Jo Cox shooting Source: Yui Mok

Another witness, cafe owner Clarke Rothwell, told British media the gunman had shouted “put Britain first” repeatedly during the attack.

“We don’t yet know the circumstances of this case but there has been an increase in vitriol, I think, in public debate,” fellow opposition Labour Party MP Yvette Cooper told BBC radio.

In Berlin, German Chancellor Angela Merkel urged British political parties to tone down the debate in the final week.

“The exaggerations and radicalisation of… language do not help to foster an atmosphere of respect,” she said.

Jo Cox shooting Lucy Powell MP, Jeff Smith MP, Paula Sherriff MP and Karen Rawling lay flowers in Birstall, West Yorkshire. Source: Peter Byrne

‘Malicious communications’

Cox, the first British MP to be murdered since Ian Gow was killed by Irish Republican Army paramilitaries in a car bomb in 1990, had complained to police earlier this year about “malicious communications”.

In March, police arrested a man who was given a formal warning but later released. He was not the same man in custody for yesterday’s attack, the police said.

The Times newspaper said police had been considering putting in place additional security for her, with commentators wondering whether all MPs should have extra protection.

US advocacy group the Southern Poverty Law Center said that Mair, who had lived in Birstall for decades, was a “dedicated supporter” of National Alliance, once the primary neo-Nazi organisation in the United States.

The advocacy group said he had spent over $620 (€550) on reading material from the National Alliance, which advocated the creation of an all-white homeland and the eradication of Jewish people.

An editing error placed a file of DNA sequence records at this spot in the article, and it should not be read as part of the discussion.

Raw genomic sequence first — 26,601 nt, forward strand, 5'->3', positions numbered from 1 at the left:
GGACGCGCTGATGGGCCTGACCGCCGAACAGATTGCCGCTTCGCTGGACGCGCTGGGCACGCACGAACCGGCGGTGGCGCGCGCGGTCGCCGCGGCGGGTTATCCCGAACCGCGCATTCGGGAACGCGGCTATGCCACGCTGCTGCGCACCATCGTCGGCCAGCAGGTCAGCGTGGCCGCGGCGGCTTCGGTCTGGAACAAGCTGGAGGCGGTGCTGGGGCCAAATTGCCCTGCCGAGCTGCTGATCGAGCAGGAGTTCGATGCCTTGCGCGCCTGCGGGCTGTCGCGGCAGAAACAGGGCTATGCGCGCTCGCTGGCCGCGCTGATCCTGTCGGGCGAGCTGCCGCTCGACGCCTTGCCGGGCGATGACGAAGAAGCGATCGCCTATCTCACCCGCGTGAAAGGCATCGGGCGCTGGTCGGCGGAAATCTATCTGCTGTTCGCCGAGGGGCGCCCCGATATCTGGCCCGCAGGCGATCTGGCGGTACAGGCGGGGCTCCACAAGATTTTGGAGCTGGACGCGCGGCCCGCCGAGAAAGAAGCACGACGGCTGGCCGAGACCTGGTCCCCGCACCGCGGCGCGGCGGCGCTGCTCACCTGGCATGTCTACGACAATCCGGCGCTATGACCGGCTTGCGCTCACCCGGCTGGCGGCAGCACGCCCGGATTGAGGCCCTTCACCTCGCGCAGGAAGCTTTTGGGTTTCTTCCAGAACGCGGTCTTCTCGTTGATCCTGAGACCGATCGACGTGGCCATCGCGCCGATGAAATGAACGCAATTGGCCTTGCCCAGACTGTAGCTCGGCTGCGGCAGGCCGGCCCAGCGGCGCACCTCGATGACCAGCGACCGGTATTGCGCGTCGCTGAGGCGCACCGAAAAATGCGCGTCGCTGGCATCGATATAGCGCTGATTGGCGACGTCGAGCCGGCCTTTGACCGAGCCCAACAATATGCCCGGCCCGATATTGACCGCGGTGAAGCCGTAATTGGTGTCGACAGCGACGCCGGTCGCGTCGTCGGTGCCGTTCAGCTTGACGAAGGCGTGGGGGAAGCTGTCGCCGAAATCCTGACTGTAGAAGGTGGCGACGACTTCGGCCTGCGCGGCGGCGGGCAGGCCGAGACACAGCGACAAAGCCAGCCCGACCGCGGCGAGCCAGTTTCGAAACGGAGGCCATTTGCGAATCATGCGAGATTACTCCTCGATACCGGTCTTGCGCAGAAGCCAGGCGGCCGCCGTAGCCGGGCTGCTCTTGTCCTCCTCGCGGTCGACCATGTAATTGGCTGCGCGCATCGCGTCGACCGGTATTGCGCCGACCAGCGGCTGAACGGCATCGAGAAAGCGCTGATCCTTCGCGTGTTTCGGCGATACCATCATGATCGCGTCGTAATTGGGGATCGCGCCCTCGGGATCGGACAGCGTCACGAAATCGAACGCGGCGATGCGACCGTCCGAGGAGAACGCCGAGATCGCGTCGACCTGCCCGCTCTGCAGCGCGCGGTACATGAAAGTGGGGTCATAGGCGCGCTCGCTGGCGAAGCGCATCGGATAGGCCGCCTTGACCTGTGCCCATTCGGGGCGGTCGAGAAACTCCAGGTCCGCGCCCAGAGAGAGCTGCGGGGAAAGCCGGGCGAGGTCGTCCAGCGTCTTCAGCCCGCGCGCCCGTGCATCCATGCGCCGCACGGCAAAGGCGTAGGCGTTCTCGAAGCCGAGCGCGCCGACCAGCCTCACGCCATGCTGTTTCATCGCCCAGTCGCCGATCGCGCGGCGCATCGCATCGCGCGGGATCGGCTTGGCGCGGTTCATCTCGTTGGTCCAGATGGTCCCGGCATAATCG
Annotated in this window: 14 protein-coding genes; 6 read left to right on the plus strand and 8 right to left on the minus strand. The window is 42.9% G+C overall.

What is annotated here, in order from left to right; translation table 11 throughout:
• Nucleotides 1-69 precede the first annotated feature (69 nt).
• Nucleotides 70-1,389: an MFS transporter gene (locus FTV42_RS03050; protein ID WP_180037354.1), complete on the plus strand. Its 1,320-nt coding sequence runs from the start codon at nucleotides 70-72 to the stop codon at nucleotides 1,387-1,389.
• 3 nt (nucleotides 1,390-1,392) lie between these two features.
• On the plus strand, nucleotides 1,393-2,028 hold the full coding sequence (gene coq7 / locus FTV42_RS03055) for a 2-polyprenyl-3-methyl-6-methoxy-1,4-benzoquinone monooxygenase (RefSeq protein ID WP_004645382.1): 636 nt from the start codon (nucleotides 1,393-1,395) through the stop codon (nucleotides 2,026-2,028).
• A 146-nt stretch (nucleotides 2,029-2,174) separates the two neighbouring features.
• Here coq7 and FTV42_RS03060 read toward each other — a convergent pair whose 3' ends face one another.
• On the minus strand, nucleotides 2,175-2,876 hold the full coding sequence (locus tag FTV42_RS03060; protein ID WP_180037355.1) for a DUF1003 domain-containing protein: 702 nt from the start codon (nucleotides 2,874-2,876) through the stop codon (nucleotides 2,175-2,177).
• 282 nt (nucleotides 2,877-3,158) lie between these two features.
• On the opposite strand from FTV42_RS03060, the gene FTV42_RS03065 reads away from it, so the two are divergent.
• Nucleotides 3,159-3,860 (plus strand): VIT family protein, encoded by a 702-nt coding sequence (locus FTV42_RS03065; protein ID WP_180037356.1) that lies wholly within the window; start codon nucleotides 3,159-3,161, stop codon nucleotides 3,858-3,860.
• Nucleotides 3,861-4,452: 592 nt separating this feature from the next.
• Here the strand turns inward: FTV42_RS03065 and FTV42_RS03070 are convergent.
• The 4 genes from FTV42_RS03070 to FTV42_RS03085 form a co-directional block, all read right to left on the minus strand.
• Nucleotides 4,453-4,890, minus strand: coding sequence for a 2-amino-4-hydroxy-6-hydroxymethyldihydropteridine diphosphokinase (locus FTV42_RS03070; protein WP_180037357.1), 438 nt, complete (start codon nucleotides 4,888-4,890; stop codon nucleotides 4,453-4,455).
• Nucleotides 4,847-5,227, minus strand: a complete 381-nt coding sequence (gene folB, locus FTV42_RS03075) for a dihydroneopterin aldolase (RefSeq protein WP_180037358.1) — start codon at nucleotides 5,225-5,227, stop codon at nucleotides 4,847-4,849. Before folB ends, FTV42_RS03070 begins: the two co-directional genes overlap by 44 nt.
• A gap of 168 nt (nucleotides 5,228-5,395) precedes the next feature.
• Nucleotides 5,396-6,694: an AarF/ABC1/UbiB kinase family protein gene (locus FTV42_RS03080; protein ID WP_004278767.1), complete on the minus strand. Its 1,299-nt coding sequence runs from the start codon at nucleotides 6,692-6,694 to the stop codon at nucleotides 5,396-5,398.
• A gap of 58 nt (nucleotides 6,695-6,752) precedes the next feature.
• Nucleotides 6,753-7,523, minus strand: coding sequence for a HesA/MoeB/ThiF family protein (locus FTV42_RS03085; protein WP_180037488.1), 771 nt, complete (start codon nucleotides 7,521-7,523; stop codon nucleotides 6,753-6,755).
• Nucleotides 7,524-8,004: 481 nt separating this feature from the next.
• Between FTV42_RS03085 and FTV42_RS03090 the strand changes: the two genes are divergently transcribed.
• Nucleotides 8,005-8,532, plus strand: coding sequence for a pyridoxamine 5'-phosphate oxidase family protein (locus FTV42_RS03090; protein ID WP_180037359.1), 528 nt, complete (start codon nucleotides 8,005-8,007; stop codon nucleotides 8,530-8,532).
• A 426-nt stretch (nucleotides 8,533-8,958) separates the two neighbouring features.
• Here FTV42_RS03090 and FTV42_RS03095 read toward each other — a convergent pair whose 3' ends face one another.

The centre also said Mair had purchased a handbook with instructions on how to make a gun, noting that witnesses told British media the assailant used a gun which appeared “old-fashioned” or “homemade”.

Unite against hatred

Cox, whose first speech in parliament defended immigration and diversity, lived with her husband Brendan and their two children aged three and five, on a houseboat on the Thames near Tower Bridge.

Jo Cox shooting Source: Danny Lawson

Flowers were laid on the roof of the boat on Friday where they lived and residents paid tribute to her.

As the news of her death broke, Brendan issued an impassioned appeal for unity against hatred.

“She would have wanted two things above all else to happen now,” he wrote.

“One, that our precious children are bathed in love and two, that we all unite to fight against the hatred that killed her.”

Before Cox’s murder, opinion polls suggested Britons would likely vote to leave the EU, in a prospect that weighed on financial markets and sent the pound tumbling.

The pound rose with Asian stocks today after the previous day’s selloff, as investors judged the tragedy increased the likelihood of the Remain side prevailing.

Additional reporting: Isabel Hayes

© – AFP, 2016

Read: Suspect in British MP killing ‘quiet loner with ties to extremists’

Read: ‘Your life is turned upside down in minutes’ – Veronica Guerin’s husband on the killing of Jo Cox